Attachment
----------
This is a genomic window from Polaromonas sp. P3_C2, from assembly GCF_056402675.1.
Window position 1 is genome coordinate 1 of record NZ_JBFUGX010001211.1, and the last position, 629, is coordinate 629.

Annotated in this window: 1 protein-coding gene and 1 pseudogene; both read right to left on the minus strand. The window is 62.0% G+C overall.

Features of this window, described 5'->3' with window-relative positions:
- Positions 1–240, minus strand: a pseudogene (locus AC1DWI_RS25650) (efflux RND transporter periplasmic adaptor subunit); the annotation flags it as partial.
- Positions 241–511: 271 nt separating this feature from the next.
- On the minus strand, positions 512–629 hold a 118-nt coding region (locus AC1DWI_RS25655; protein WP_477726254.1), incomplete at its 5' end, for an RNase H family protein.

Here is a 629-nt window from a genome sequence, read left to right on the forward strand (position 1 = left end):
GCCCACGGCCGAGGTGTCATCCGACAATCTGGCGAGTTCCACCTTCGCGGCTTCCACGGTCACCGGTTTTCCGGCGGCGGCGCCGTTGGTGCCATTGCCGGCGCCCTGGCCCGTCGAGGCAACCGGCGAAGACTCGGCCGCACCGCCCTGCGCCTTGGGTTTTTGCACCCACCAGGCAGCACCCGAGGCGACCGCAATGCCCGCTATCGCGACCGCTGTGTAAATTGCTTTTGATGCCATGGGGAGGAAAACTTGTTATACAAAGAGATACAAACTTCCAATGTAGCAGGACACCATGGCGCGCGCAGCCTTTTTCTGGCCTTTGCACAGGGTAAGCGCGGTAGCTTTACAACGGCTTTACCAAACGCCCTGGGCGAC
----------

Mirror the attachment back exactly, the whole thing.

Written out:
This is a genomic window from Polaromonas sp. P3_C2, from assembly GCF_056402675.1.
Window position 1 is genome coordinate 1 of record NZ_JBFUGX010001211.1, and the last position, 629, is coordinate 629.

Annotated in this window: 1 protein-coding gene and 1 pseudogene; both read right to left on the minus strand. The window is 62.0% G+C overall.

Features of this window, described 5'->3' with window-relative positions:
- Positions 1–240, minus strand: a pseudogene (locus AC1DWI_RS25650) (efflux RND transporter periplasmic adaptor subunit); the annotation flags it as partial.
- Positions 241–511: 271 nt separating this feature from the next.
- On the minus strand, positions 512–629 hold a 118-nt coding region (locus AC1DWI_RS25655; protein WP_477726254.1), incomplete at its 5' end, for an RNase H family protein.

Here is a 629-nt window from a genome sequence, read left to right on the forward strand (position 1 = left end):
GCCCACGGCCGAGGTGTCATCCGACAATCTGGCGAGTTCCACCTTCGCGGCTTCCACGGTCACCGGTTTTCCGGCGGCGGCGCCGTTGGTGCCATTGCCGGCGCCCTGGCCCGTCGAGGCAACCGGCGAAGACTCGGCCGCACCGCCCTGCGCCTTGGGTTTTTGCACCCACCAGGCAGCACCCGAGGCGACCGCAATGCCCGCTATCGCGACCGCTGTGTAAATTGCTTTTGATGCCATGGGGAGGAAAACTTGTTATACAAAGAGATACAAACTTCCAATGTAGCAGGACACCATGGCGCGCGCAGCCTTTTTCTGGCCTTTGCACAGGGTAAGCGCGGTAGCTTTACAACGGCTTTACCAAACGCCCTGGGCGAC